Riding an elephant is something everyone should experience at least once. Riding one as part of your trek is far more interesting than if you ride one at a big tourist attraction, and the cost will be far more reasonable. An hour or two is probably long enough, so make sure that is agreed upon before you get on. Elephants don’t mind getting muddy, so it’s a great way to follow a stream and stay relatively clean and dry. It’s also a less strenuous way to head up into the hills than doing it all on foot. The rolling motion is rather nice once you get used to it.
You can ride an elephant for half a day along jungle tracks, visit the Tad Sae Waterfall, pass teak plantations and rice paddies, and come upon wonderful valley and hill views around every corner. Elephants are easily trainable and able to move incredibly heavy objects. They are also interesting, if not always comfortable, to ride. The view from up high is great.
Many tour operators offer half- or full-day elephant rides, using jeeps or similar vehicles to get you to the villages where the elephants are maintained. Costs vary depending on outfitter and duration, but expect to pay anywhere from $25 to $40 for a day’s ride, including end-to-end transportation from Luang Prabang.
Overnight trips and combination trips (with mountain biking, hiking, or rafting/kayaking) are available, too.
The higher-end trips will cost about $37 for a half-day elephant ride for two people or $46 per person for a full-day elephant ride with mountain biking or trekking.
Rates vary widely from operator to operator, as do group sizes, amenities, and quality of equipment and guides. You probably can’t check out the elephants ahead of time (they don’t come to town!), so you’ll need to ask other travelers, check out the rest of the equipment, and take your chances.
Note: Do you know how elephants are trained not to run away? When they are very young, the babies are taken away from their mothers, but kept in sight, and a heavy leg iron and chain or rope is placed around the baby’s leg. The chain is staked to the ground, and the baby keeps straining to reach its mother. When it continually can’t reach her, it gives up. Then the trainers can replace the chain with a very light rope or harness, and the elephant never tries to get away. It has “learned” that something around its leg keeps it tied in place!
Most elephant rides out of Luang Prabang leave from the tour operator’s office or other central location about . Some tours actually pick you up at your hotel. The prices I gave assume hotel pick-up and drop-off. You are normally taken by a four-wheel-drive vehicle to the elephant staging area. Your elephant ride may or may not return to the same staging area. Some rides end at the Mekong River and you return to the camp by motorboat and then to Luang Prabang. That is usually the end of the bargain rides.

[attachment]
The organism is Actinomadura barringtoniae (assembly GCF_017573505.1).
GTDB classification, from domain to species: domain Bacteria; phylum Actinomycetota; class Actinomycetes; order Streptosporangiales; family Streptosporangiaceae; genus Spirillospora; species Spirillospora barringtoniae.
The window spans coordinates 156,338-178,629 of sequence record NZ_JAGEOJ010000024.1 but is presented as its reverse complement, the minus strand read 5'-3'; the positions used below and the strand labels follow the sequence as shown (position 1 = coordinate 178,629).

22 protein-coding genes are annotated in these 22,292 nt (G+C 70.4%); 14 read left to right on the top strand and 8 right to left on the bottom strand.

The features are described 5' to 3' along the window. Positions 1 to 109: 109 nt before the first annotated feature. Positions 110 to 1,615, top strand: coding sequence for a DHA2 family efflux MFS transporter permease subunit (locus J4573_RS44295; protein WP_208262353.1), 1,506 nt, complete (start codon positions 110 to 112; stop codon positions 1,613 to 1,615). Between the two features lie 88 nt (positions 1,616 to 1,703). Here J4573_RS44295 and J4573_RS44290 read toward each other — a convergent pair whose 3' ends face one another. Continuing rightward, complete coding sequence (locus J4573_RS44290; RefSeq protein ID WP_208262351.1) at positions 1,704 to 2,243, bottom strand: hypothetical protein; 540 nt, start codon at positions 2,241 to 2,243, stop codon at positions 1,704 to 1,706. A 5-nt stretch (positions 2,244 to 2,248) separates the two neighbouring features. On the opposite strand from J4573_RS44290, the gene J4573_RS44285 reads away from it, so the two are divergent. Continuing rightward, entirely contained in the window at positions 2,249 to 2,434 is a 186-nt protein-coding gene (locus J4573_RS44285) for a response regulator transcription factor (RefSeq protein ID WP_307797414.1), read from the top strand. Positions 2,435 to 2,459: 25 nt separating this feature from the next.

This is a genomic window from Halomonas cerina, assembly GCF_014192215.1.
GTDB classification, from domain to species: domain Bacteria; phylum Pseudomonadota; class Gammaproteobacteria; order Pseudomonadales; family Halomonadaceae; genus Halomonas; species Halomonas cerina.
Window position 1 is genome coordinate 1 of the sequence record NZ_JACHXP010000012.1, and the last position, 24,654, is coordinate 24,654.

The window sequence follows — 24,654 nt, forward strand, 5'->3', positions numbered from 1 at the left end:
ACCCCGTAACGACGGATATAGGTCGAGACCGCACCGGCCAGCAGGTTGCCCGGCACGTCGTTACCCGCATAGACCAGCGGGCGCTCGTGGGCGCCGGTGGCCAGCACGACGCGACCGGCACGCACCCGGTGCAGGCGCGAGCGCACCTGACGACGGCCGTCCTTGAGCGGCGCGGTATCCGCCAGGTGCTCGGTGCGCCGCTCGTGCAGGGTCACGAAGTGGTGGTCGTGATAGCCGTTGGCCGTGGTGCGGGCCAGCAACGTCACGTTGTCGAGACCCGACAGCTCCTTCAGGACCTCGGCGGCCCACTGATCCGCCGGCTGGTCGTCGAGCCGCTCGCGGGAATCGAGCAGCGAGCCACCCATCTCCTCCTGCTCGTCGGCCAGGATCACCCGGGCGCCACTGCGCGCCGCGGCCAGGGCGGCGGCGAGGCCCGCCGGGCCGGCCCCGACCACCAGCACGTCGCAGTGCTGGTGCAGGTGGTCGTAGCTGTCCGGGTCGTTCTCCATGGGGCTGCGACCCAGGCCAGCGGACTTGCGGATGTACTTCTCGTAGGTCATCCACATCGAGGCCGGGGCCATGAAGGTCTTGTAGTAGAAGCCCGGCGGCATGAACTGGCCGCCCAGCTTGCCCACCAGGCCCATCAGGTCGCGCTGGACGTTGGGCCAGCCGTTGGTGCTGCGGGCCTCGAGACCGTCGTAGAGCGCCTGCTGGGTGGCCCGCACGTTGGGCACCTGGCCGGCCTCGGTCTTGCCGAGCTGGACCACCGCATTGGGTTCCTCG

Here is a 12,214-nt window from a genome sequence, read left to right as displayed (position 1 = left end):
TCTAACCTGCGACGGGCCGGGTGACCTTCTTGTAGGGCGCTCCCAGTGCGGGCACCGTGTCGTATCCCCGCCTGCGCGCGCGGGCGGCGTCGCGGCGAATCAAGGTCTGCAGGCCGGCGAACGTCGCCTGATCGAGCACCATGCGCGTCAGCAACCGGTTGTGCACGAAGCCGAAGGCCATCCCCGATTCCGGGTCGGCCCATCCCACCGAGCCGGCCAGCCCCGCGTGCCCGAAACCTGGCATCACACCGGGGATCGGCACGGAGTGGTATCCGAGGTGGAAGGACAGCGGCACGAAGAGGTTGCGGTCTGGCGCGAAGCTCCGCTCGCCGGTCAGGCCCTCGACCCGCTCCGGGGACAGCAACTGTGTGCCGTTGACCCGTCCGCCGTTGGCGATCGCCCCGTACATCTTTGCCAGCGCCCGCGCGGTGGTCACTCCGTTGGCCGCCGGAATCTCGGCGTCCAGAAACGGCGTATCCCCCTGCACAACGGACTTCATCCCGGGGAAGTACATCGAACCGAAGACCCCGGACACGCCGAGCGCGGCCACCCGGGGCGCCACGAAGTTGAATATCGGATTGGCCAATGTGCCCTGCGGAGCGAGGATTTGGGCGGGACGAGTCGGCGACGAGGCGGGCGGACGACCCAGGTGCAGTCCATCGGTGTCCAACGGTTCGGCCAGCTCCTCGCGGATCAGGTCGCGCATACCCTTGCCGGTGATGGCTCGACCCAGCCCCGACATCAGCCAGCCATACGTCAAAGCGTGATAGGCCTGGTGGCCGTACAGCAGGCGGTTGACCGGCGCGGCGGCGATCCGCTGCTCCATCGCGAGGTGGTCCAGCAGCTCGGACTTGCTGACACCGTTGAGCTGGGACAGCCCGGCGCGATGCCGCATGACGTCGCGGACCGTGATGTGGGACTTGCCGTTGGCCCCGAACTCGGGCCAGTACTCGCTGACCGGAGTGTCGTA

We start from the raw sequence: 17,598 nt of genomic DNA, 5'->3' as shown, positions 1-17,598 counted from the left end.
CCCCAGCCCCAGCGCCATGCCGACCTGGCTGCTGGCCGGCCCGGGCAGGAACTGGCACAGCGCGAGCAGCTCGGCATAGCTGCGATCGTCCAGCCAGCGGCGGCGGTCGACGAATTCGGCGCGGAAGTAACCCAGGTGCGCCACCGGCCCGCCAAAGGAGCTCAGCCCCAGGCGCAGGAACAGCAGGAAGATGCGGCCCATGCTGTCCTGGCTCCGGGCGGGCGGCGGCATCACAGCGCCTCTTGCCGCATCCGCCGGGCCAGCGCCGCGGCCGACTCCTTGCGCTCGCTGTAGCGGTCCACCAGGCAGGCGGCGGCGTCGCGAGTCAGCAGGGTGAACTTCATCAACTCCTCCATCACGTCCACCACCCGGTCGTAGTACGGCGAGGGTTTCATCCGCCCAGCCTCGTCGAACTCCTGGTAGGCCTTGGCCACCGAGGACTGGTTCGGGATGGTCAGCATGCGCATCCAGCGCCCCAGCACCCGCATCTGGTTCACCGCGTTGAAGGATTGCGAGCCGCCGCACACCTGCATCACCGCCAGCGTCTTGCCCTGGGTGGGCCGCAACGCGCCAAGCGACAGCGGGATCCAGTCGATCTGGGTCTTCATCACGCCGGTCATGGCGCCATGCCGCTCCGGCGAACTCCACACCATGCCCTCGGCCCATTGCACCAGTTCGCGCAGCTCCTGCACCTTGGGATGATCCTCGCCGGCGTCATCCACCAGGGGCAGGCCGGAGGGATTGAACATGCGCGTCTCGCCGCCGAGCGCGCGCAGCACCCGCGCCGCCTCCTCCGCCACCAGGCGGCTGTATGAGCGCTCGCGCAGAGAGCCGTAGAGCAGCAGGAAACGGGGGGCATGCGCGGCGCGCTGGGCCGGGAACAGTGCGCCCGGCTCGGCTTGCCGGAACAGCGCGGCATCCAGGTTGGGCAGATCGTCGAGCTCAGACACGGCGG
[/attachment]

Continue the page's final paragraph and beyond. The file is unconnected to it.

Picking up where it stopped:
The higher-end tours usually include lunch, a trip to the Tad Sae Waterfall (with admission fees paid), and return to Luang Prabang by boat or four-wheel-drive vehicle, arriving around 3;30 pm.
If you combine the elephant ride with a mountain bike excursion or some trekking, you could spend the rest of the day biking or trekking and get back to Luang Prabang about 5:30 or 6 pm– a pretty full day, so many people choose to extend their trip to two or three days, with overnight stays at a camp or hill tribe villages. On the trek you naturally can’t cover as much ground as on the mountain bike, but you should expect to get to the Tad Sae Waterfall and a Khmu village. On the bike extension you can get farther afield, visiting Ban Phanom (a weaving village), Wat Pa Phon Phao (a temple), and the Henry Mouhot gravesite, plus the waterfall. By extending your trip another day and combining biking, trekking, and the elephant ride you can add a visit to a Lao Lum village, a Hmong village, and a Khmu village. If you like the sound of two days, you may like three days even better! By adding the third day you can include all the preceding, plus a river trip on a raft or in a kayak.
Mountain biking has finally arrived in northern Laos. Look for quality bikes and helmets or it will be a very hard, very dangerous ride. Most day-trips run 30-50 km/20-32 miles. You will visit a variety of villages, maybe a waterfall, and spend some time on single track in the jungle. Part of your trip will likely be by motorboat. Keep in mind there can be significant elevation gains on these biking trips, and the trails are minimally maintained at best.
A helmet is absolutely essential. You are a long way from medical facilities, and ambulances can’t reach you. You should consider having an extensive medical/first aid kit with you and not rely on the trip organizers.